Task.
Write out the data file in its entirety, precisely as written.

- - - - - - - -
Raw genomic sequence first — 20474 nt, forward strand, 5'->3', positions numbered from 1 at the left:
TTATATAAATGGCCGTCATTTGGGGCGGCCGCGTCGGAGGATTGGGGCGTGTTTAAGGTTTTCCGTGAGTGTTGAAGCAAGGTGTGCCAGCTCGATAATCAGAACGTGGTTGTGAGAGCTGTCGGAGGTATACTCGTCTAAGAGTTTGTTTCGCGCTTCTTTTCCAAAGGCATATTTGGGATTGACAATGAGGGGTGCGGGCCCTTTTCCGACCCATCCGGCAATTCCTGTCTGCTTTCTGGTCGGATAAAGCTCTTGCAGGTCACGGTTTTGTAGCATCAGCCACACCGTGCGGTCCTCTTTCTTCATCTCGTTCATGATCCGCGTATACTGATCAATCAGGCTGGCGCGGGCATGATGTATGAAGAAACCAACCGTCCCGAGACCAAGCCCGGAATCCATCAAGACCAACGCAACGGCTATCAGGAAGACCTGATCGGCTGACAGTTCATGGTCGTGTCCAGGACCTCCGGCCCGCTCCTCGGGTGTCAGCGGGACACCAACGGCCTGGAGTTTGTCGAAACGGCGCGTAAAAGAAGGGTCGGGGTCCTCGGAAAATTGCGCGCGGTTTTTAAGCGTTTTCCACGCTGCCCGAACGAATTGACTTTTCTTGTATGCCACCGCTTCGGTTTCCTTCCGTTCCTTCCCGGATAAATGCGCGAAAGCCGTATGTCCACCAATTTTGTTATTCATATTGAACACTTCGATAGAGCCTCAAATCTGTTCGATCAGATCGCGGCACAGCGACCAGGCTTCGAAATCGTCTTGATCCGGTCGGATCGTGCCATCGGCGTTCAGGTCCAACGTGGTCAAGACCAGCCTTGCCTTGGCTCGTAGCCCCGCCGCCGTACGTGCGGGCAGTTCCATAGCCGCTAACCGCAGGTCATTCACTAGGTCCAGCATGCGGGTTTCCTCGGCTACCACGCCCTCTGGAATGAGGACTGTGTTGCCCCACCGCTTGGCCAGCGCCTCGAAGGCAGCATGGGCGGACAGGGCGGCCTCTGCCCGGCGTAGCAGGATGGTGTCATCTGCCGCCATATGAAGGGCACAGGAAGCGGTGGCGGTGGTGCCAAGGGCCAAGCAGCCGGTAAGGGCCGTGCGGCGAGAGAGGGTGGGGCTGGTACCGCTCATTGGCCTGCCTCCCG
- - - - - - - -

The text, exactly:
Raw genomic sequence first — 20474 nt, forward strand, 5'->3', positions numbered from 1 at the left:
TTATATAAATGGCCGTCATTTGGGGCGGCCGCGTCGGAGGATTGGGGCGTGTTTAAGGTTTTCCGTGAGTGTTGAAGCAAGGTGTGCCAGCTCGATAATCAGAACGTGGTTGTGAGAGCTGTCGGAGGTATACTCGTCTAAGAGTTTGTTTCGCGCTTCTTTTCCAAAGGCATATTTGGGATTGACAATGAGGGGTGCGGGCCCTTTTCCGACCCATCCGGCAATTCCTGTCTGCTTTCTGGTCGGATAAAGCTCTTGCAGGTCACGGTTTTGTAGCATCAGCCACACCGTGCGGTCCTCTTTCTTCATCTCGTTCATGATCCGCGTATACTGATCAATCAGGCTGGCGCGGGCATGATGTATGAAGAAACCAACCGTCCCGAGACCAAGCCCGGAATCCATCAAGACCAACGCAACGGCTATCAGGAAGACCTGATCGGCTGACAGTTCATGGTCGTGTCCAGGACCTCCGGCCCGCTCCTCGGGTGTCAGCGGGACACCAACGGCCTGGAGTTTGTCGAAACGGCGCGTAAAAGAAGGGTCGGGGTCCTCGGAAAATTGCGCGCGGTTTTTAAGCGTTTTCCACGCTGCCCGAACGAATTGACTTTTCTTGTATGCCACCGCTTCGGTTTCCTTCCGTTCCTTCCCGGATAAATGCGCGAAAGCCGTATGTCCACCAATTTTGTTATTCATATTGAACACTTCGATAGAGCCTCAAATCTGTTCGATCAGATCGCGGCACAGCGACCAGGCTTCGAAATCGTCTTGATCCGGTCGGATCGTGCCATCGGCGTTCAGGTCCAACGTGGTCAAGACCAGCCTTGCCTTGGCTCGTAGCCCCGCCGCCGTACGTGCGGGCAGTTCCATAGCCGCTAACCGCAGGTCATTCACTAGGTCCAGCATGCGGGTTTCCTCGGCTACCACGCCCTCTGGAATGAGGACTGTGTTGCCCCACCGCTTGGCCAGCGCCTCGAAGGCAGCATGGGCGGACAGGGCGGCCTCTGCCCGGCGTAGCAGGATGGTGTCATCTGCCGCCATATGAAGGGCACAGGAAGCGGTGGCGGTGGTGCCAAGGGCCAAGCAGCCGGTAAGGGCCGTGCGGCGAGAGAGGGTGGGGCTGGTACCGCTCATTGGCCTGCCTCCCG